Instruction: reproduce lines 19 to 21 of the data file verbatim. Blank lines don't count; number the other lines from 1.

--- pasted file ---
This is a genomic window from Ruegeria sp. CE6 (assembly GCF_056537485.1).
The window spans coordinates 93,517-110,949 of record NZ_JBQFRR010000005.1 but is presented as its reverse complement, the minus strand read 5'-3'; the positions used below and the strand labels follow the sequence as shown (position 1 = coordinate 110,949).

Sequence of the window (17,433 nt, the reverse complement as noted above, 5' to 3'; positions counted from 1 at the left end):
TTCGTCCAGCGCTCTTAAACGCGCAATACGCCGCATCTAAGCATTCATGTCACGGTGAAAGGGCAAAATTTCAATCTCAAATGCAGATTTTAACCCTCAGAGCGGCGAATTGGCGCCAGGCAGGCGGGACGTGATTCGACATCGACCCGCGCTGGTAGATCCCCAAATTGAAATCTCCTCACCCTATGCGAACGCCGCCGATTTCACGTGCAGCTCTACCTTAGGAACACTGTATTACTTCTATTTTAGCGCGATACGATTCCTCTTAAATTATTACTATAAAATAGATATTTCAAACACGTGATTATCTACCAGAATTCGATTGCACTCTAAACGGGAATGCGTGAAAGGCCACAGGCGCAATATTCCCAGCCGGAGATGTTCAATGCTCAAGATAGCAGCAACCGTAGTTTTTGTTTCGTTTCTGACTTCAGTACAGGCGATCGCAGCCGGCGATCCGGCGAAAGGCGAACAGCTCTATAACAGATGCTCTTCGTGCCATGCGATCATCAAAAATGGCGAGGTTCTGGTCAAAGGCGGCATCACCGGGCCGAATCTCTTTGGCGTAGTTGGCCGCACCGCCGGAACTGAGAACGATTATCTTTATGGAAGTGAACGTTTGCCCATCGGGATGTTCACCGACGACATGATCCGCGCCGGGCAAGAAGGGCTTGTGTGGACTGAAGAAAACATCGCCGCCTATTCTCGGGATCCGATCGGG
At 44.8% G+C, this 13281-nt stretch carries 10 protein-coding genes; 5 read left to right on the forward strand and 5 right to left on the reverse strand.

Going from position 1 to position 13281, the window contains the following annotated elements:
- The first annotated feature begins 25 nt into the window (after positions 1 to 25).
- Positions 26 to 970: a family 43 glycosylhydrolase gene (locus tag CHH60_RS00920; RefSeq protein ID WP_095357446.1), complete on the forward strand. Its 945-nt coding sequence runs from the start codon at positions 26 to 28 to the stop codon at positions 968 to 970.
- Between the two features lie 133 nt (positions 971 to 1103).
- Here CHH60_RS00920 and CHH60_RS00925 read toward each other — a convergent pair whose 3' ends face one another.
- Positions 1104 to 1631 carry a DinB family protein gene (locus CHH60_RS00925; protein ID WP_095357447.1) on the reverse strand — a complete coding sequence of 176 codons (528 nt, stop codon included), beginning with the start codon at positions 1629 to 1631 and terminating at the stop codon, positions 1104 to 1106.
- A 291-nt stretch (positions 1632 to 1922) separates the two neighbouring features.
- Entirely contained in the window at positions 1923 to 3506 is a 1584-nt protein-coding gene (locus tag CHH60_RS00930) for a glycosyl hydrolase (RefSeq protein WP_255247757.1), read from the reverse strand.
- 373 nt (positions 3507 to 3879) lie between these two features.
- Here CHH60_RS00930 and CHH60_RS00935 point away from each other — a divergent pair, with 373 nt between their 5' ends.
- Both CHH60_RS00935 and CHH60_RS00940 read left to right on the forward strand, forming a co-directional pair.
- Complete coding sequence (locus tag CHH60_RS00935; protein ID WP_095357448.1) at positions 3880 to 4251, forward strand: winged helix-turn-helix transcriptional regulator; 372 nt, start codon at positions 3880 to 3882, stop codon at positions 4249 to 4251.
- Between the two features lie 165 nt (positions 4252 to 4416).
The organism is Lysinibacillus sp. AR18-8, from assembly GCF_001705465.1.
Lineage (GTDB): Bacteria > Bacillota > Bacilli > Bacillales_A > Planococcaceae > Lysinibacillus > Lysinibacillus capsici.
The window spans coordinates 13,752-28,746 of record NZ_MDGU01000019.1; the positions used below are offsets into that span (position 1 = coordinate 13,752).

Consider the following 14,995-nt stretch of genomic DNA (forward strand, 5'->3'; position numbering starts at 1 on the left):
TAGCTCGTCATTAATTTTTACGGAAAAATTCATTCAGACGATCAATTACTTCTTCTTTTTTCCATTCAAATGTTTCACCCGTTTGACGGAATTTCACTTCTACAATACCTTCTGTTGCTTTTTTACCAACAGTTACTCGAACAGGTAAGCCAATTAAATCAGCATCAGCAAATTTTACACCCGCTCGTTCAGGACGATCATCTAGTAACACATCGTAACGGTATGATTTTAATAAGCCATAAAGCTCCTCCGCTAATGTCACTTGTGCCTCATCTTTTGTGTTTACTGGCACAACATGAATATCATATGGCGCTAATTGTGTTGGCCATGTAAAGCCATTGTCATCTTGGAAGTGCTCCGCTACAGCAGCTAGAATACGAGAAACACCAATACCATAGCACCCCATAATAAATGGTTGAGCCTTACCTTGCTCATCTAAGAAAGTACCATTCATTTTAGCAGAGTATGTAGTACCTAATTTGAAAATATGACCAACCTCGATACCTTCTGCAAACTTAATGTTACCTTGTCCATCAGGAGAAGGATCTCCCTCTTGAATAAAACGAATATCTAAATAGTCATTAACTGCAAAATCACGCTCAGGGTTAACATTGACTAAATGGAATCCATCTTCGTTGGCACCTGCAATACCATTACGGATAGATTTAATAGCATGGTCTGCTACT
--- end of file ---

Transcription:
The organism is Lysinibacillus sp. AR18-8, from assembly GCF_001705465.1.
Lineage (GTDB): Bacteria > Bacillota > Bacilli > Bacillales_A > Planococcaceae > Lysinibacillus > Lysinibacillus capsici.
The window spans coordinates 13,752-28,746 of record NZ_MDGU01000019.1; the positions used below are offsets into that span (position 1 = coordinate 13,752).